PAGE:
Re: "referring to the smartphone market that began with the iPhone launch"
>"Lee said, referring to the smartphone market that began with the iPhone launch.
>Um, right. Leaving aside that the first Iphone wasn't a smartphone (couldn't run apps) - the smartphone market >existed years before. It's bigger now, but there's been continual growth before and after Apple, and if you look at >sales, the main contribution of the market was coming from Symbian and Android.
I think what he means is the market that may have been kick-started by the launch of the iPhone (much like the tablet market was tiny before the launch of the iPad). At the very least, I think you'll find that none of the contribution to that market was coming from Android as the first handset (the G1/HTC Dream) didn't launch until the end of October 2008.
In fact, the iPhone itself has never had that much of a market share, but I think it's difficult to argue that the coverage of the device hasn't had an overall effect in awareness of smartphones and probably resulted in the market moving from corporate-only to mainstream.
In case you care, these figures are from Gartner:
2006 - 80 million
2007 - 122 million (3 million iPhones)
2008 - 139 million (11 million iPhones)
2009 - 173 million (25 million iPhones)
2010 - 597 million (46 million iPhones)
2011 - 1,775 million (you get the picture)
Not forgetting that the original iPhone didn't go on sale until June 2007, was only available on one carrier in one country, it's hardly surprising the sales were relatively low. That said, you can see the total market pretty much double in size over that 18 months to the end of 2008.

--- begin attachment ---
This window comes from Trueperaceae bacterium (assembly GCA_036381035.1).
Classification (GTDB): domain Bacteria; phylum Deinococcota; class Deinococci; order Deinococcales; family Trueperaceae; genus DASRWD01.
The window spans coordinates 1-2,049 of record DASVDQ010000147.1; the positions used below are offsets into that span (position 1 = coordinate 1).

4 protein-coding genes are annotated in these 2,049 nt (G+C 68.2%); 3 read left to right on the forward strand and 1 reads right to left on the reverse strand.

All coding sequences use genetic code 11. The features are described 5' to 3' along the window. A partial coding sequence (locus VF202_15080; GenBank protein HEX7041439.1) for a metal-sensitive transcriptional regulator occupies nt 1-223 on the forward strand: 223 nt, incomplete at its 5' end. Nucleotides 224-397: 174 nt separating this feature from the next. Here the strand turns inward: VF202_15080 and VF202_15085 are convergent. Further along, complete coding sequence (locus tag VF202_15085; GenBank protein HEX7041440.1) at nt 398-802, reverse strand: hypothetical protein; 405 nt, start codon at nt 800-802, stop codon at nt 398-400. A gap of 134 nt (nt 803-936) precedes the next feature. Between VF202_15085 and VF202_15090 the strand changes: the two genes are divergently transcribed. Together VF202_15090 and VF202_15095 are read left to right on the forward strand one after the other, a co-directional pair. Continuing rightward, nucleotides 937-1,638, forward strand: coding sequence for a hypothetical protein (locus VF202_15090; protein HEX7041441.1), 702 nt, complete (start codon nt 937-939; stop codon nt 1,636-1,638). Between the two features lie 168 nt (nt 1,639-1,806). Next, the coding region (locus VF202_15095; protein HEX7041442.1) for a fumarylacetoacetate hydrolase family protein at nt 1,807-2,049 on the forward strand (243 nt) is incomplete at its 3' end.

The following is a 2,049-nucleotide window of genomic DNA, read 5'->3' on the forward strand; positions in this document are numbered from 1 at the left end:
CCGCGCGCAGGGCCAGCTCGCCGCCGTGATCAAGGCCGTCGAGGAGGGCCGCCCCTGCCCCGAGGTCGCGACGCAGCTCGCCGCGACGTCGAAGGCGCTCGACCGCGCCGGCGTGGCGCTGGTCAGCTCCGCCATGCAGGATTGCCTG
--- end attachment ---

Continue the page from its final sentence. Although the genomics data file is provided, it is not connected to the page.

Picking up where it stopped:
You can argue that this may have been inevitable, but as we don't have a control-planet where the iPhone never went on sale to compare with, both arguments (that it did or didn't have an effect) are valid.
Anecdotally, I was the only person in my group of friends/family/colleagues who had a smartphone prior to 2007. By the end of 2008 almost everyone was asking me if the iPhone was any good and if they should get one (how the F. would I know, I don't have one). By the end of 2009 almost all of those people had a smartphone of some kind (not all iPhones). So from a personal perspective, I'd be quite comfortable saying that on balance, I think it kick-started the consumer market and yes, Android has made it the size it is today.